.History of American Literature...

Crown Point were also taken that year, and the next year Montreal fell to the British.

In 1763, French signed the Treaty of Paris. To the British France ceded Canada and all her territory east of the Mississippi, except New Orleans. Britain received French sugar islands in the Caribbean. Spain, Frances ally, gave Florida to Britain, while France ceded to Spain her lands west of Mississippi. Britain also became the dominant force in India. So England dominated the North America.


Great Britain came out of the Seven Years War, as the conflict was called in Europe, with heightened prestige, additional colonies, and increased military power. With all of the power and prestige, however, came greater problems than Britain had ever been called upon to face. There were some problems that Britain had: Britain had a vast empire of many nationalities to administer. In Canada there were thousands of French-speaking Roman Catholic. Much of America was still inhabited by wandering Indian tribes, many whom had long been Britains enemies. India, with her millions of people, whose religions and ways of living were foreign to Englishmen, was a tremendous challenge.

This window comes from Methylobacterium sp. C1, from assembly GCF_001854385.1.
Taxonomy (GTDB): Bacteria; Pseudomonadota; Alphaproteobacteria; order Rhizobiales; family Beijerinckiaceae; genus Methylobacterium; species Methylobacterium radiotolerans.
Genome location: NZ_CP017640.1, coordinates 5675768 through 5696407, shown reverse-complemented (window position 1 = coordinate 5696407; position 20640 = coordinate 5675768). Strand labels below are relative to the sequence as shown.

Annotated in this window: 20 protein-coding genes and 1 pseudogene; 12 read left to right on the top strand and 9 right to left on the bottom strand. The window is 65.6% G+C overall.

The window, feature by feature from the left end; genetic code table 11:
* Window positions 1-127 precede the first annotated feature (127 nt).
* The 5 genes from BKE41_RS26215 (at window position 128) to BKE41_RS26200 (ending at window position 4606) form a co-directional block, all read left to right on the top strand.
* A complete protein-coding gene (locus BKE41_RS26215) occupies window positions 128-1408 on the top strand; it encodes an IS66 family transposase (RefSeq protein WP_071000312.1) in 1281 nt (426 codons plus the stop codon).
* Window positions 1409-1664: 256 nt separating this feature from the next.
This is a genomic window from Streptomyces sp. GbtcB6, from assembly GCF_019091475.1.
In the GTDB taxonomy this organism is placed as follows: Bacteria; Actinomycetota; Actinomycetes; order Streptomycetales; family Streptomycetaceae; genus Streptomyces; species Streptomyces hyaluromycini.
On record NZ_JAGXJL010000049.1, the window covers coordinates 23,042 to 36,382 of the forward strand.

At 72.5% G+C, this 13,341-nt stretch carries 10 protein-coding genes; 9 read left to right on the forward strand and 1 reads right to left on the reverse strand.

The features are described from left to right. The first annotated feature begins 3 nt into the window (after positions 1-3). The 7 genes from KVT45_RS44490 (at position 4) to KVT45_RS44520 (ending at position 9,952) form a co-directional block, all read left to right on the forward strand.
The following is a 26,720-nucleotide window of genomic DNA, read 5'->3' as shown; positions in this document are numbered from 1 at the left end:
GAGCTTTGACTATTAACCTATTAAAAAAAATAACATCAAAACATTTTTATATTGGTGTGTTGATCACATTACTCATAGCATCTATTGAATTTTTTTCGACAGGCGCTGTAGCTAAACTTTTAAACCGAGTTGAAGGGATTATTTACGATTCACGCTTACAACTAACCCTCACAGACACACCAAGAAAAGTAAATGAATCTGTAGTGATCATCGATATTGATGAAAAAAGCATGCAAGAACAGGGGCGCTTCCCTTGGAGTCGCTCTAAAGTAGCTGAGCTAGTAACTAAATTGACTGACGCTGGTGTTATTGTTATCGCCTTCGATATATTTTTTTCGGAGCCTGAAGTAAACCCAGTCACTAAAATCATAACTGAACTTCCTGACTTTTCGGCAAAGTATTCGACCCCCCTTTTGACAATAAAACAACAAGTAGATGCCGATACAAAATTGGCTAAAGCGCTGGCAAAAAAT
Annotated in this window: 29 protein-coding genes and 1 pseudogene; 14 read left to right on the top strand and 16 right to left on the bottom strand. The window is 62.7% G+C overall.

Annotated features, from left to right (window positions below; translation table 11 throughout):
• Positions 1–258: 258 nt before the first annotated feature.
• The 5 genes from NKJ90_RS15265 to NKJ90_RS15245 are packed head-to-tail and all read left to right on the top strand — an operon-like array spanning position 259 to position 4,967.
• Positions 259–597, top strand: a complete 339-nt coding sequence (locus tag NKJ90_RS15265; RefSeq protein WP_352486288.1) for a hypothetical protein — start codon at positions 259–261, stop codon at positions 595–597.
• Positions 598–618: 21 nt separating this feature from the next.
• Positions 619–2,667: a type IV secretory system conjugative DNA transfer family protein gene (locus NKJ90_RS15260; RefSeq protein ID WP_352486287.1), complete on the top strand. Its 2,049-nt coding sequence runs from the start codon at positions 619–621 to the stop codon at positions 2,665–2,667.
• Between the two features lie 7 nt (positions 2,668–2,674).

.History of American Literature...

Besides these problems, the war had cost Britain a vast sum. Her debt was one hundred thirty million pounds. British taxes were already heavy.

Some people in Britain felt that the colonists successes in the war had brought them confidence in their own abilities. Those Englishmen argued that Canada should be returned to France, for a French threat to colonies would make the colonists appreciate British protection. British politicians, however, decided to keep Canada.

There were other Americans who believed that Parliament was restricted in its acts by the principles of common law. Among these was James Otis, a lawyer from Massachusetts. He used that argument in protesting against the writs of assistance, or general search warrants, that Parliament had ordered used in America.